- Due to several components in the system, if one part gets worn out or fails, then the whole suspension can stop functioning properly. As the owner, this leads to increased maintenance and repairs cost. For example, the cost of replacing your shock absorber can range somewhere between $300 to $700.
5 Difference Between MacPherson And Double Wishbone Suspension
Here are a few key differences to understand when comparing double wishbone suspension systems against MacPherson systems:
- The MacPherson system relies on struts, which makes the vehicle cabin more spacious as they have a compact construction compared to a double wishbone suspension.
- Wishbone suspension is usually installed at the rear of a vehicle, whereas the MacPherson system is mostly used in the front, especially in front-wheel drive vehicles. A system is recognized as a double-wishbone when there is a wishbone configuration in the front, as well as in the back, of a vehicle.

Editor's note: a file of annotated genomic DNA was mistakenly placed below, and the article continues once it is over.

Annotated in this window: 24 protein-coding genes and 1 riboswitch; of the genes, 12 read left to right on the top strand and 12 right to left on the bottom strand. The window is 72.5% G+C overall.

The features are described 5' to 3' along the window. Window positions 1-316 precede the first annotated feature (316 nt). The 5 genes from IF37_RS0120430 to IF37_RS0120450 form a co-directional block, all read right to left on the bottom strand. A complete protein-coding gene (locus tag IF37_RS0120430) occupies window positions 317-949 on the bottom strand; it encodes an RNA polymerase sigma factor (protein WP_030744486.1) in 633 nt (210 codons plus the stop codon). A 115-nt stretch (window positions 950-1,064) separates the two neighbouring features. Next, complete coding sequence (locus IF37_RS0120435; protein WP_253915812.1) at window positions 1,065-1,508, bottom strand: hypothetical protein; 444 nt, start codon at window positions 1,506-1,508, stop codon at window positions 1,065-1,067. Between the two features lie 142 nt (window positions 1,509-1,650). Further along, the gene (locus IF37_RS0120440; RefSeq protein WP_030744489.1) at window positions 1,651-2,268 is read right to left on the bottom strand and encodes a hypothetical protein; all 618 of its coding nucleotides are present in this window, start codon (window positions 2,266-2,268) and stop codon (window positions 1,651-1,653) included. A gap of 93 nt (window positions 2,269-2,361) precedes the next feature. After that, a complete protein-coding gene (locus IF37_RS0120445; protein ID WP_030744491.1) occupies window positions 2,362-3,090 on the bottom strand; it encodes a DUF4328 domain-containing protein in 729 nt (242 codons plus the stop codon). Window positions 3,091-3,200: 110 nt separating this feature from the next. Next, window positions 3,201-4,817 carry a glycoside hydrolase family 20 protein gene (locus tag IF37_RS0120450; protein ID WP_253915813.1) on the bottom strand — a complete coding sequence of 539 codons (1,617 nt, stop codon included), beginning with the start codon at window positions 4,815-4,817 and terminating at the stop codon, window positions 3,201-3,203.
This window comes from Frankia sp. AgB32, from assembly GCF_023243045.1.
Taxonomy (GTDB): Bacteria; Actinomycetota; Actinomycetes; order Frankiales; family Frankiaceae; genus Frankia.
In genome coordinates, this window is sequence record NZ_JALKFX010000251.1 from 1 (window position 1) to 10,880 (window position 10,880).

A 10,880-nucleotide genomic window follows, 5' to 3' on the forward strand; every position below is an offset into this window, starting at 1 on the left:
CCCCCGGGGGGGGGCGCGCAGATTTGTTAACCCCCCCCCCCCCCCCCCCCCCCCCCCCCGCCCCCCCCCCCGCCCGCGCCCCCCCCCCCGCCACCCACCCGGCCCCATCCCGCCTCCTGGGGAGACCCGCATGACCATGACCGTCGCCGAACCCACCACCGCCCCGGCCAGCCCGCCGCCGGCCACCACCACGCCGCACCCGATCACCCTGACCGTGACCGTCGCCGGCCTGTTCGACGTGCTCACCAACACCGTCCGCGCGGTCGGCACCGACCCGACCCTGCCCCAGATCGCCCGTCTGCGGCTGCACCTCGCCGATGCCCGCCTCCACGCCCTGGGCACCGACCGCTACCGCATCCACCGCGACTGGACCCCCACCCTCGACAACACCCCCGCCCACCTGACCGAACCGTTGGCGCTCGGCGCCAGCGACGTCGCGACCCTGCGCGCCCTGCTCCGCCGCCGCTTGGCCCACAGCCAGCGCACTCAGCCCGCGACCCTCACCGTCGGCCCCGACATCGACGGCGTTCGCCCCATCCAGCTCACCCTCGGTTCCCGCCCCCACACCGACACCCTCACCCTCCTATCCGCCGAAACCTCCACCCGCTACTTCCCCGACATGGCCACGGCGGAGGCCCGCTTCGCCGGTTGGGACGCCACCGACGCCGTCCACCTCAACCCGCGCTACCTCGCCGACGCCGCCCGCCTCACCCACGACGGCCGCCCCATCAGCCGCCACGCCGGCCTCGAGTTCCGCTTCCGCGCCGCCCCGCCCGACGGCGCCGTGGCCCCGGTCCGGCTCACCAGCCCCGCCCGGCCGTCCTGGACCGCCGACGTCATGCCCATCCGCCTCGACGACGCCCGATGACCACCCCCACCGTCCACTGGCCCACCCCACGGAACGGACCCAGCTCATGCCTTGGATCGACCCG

- Wishbone systems keep vehicles more stable and offer better steering and handling as well. It keeps the wheels aligned and offers better performance compared to MacPherson struts.
- The MacPherson system doesn’t have an upper control arm, which allows it to absorb individual impact at each of the front wheels, and gives a smoother ride experience to the passengers. But this also reduces the car’s stability in corners.
- The presence of an upper arm makes the double wishbone suspension arrangement more rigid and increases the vehicle’s ability to handle challenging areas like hilly or curvy terrain. Therefore, a double wishbone system is widely used on independent front wheel suspensions of off-road vehicles. Refer to our how to choose an off-road suspension guide for more.